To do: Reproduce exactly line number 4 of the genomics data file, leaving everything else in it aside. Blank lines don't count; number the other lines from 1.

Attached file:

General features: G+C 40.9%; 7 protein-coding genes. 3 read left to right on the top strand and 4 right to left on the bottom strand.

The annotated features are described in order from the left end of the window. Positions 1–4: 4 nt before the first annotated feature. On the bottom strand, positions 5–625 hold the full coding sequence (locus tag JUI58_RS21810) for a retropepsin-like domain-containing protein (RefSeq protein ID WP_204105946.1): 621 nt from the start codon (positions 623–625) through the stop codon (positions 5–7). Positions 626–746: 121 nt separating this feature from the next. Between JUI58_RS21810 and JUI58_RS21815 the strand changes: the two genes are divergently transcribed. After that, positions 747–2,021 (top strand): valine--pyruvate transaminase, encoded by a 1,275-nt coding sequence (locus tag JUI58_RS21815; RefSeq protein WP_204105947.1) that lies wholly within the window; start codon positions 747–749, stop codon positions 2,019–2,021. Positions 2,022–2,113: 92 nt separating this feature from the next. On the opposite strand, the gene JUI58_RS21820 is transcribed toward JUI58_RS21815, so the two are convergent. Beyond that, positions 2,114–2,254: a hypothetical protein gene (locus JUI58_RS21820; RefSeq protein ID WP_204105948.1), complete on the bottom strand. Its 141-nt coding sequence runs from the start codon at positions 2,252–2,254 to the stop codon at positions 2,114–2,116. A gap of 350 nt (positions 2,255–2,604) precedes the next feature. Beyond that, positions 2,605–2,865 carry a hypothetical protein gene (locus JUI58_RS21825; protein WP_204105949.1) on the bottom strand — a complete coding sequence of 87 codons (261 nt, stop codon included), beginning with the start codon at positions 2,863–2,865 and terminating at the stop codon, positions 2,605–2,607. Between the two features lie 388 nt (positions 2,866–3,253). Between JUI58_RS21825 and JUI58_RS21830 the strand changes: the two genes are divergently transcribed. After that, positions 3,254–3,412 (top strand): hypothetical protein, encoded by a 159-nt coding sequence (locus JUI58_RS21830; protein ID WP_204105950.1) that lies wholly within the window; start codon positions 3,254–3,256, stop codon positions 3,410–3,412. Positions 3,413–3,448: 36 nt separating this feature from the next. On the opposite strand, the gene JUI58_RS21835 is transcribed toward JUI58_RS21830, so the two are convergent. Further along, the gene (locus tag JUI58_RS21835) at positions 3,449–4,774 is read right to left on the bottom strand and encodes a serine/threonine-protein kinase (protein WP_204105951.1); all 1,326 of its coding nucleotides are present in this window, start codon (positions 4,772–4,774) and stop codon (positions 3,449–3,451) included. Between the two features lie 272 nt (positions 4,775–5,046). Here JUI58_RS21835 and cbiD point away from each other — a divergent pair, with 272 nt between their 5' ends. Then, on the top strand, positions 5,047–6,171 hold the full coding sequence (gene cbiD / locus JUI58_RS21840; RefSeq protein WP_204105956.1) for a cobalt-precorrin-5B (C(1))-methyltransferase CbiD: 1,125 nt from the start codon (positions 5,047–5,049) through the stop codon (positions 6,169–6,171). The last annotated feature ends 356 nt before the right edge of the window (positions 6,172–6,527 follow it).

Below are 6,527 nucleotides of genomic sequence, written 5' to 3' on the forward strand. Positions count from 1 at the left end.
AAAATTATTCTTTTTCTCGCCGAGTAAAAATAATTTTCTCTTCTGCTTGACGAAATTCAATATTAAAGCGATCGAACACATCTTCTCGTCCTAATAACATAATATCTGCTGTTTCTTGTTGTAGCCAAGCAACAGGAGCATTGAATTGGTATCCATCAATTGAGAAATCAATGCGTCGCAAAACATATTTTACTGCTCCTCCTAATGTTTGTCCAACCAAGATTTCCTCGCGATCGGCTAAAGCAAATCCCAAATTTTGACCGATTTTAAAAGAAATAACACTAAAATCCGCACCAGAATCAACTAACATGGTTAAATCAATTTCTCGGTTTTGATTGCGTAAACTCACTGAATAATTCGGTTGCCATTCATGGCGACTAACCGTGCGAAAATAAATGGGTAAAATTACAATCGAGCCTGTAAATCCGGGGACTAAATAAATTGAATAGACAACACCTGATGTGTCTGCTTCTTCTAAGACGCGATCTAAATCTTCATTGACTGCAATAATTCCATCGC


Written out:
AAAATTATTCTTTTTCTCGCCGAGTAAAAATAATTTTCTCTTCTGCTTGACGAAATTCAATATTAAAGCGATCGAACACATCTTCTCGTCCTAATAACATAATATCTGCTGTTTCTTGTTGTAGCCAAGCAACAGGAGCATTGAATTGGTATCCATCAATTGAGAAATCAATGCGTCGCAAAACATATTTTACTGCTCCTCCTAATGTTTGTCCAACCAAGATTTCCTCGCGATCGGCTAAAGCAAATCCCAAATTTTGACCGATTTTAAAAGAAATAACACTAAAATCCGCACCAGAATCAACTAACATGGTTAAATCAATTTCTCGGTTTTGATTGCGTAAACTCACTGAATAATTCGGTTGCCATTCATGGCGACTAACCGTGCGAAAATAAATGGGTAAAATTACAATCGAGCCTGTAAATCCGGGGACTAAATAAATTGAATAGACAACACCTGATGTGTCTGCTTCTTCTAAGACGCGATCTAAATCTTCATTGACTGCAATAATTCCATCGC